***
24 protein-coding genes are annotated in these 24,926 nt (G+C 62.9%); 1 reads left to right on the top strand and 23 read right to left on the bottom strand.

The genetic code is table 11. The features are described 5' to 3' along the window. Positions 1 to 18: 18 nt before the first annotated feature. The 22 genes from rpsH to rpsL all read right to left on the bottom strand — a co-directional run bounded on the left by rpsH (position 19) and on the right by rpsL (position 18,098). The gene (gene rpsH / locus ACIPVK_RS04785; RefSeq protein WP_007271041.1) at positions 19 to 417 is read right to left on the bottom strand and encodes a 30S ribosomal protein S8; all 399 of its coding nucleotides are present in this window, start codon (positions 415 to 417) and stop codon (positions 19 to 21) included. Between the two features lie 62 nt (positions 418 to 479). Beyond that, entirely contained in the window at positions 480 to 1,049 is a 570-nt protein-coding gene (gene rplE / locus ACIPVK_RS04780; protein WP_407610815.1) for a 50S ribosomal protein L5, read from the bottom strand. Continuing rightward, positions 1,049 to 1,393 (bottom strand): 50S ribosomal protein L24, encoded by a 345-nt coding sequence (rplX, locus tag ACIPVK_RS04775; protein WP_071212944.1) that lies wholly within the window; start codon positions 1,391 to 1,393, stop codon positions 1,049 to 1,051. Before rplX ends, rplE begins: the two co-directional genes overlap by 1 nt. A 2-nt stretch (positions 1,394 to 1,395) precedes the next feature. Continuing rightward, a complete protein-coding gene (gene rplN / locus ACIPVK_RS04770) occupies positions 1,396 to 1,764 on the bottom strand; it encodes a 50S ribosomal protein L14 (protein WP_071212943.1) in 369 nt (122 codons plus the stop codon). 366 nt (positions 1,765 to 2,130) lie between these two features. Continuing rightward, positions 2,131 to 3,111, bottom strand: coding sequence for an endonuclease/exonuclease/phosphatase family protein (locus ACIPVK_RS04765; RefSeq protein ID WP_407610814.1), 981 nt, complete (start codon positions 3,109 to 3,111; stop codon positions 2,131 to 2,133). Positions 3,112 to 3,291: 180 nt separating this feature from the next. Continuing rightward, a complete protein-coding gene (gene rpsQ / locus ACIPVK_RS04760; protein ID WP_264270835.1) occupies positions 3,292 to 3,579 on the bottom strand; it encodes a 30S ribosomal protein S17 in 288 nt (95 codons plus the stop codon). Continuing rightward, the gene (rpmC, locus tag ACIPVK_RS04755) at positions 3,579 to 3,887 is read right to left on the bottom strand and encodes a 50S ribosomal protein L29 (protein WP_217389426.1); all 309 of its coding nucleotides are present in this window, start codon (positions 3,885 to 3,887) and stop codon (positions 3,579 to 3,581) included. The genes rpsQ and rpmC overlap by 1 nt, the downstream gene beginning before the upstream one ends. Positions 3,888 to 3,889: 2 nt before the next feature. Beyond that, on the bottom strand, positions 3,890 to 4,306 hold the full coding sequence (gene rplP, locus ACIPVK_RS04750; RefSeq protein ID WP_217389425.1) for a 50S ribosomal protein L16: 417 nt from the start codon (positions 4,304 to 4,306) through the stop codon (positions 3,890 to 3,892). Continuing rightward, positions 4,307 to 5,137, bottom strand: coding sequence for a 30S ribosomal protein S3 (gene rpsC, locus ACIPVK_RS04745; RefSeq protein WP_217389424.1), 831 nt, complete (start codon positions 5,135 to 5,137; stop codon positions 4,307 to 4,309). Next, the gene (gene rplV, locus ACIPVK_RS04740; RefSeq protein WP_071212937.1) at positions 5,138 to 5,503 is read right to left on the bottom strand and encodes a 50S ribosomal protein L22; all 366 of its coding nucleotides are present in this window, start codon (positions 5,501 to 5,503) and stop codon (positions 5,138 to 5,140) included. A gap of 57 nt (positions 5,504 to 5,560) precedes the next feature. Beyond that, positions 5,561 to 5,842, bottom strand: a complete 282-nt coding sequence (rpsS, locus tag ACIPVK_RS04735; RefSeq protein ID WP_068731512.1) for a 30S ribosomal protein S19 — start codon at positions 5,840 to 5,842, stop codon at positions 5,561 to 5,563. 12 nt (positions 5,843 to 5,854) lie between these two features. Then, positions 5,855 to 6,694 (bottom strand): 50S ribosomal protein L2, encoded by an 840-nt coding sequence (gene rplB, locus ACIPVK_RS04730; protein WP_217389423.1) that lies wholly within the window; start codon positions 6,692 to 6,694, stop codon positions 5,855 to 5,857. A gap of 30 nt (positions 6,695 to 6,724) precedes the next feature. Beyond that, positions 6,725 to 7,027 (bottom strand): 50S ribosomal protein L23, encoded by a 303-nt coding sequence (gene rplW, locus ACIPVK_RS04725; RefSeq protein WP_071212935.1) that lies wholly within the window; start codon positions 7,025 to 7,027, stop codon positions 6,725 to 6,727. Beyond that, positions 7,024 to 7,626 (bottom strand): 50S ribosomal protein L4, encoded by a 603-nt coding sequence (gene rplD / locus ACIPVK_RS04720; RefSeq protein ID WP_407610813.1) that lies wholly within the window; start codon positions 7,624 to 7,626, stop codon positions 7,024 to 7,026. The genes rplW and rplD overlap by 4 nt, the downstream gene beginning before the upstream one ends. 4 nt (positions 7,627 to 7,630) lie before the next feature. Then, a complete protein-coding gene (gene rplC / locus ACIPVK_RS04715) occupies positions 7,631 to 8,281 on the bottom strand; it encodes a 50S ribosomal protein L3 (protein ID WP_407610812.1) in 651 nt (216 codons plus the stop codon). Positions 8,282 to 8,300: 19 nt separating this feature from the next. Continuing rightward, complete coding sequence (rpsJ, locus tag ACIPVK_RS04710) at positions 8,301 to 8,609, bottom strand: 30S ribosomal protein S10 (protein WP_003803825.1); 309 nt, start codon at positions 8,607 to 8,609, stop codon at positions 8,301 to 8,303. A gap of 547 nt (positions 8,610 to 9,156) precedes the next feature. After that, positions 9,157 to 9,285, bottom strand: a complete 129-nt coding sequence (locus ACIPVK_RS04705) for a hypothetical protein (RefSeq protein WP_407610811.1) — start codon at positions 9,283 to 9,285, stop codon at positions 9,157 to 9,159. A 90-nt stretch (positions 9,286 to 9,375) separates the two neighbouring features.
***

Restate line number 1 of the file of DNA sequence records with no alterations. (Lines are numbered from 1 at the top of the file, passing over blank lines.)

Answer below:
24 protein-coding genes are annotated in these 24,926 nt (G+C 62.9%); 1 reads left to right on the top strand and 23 read right to left on the bottom strand.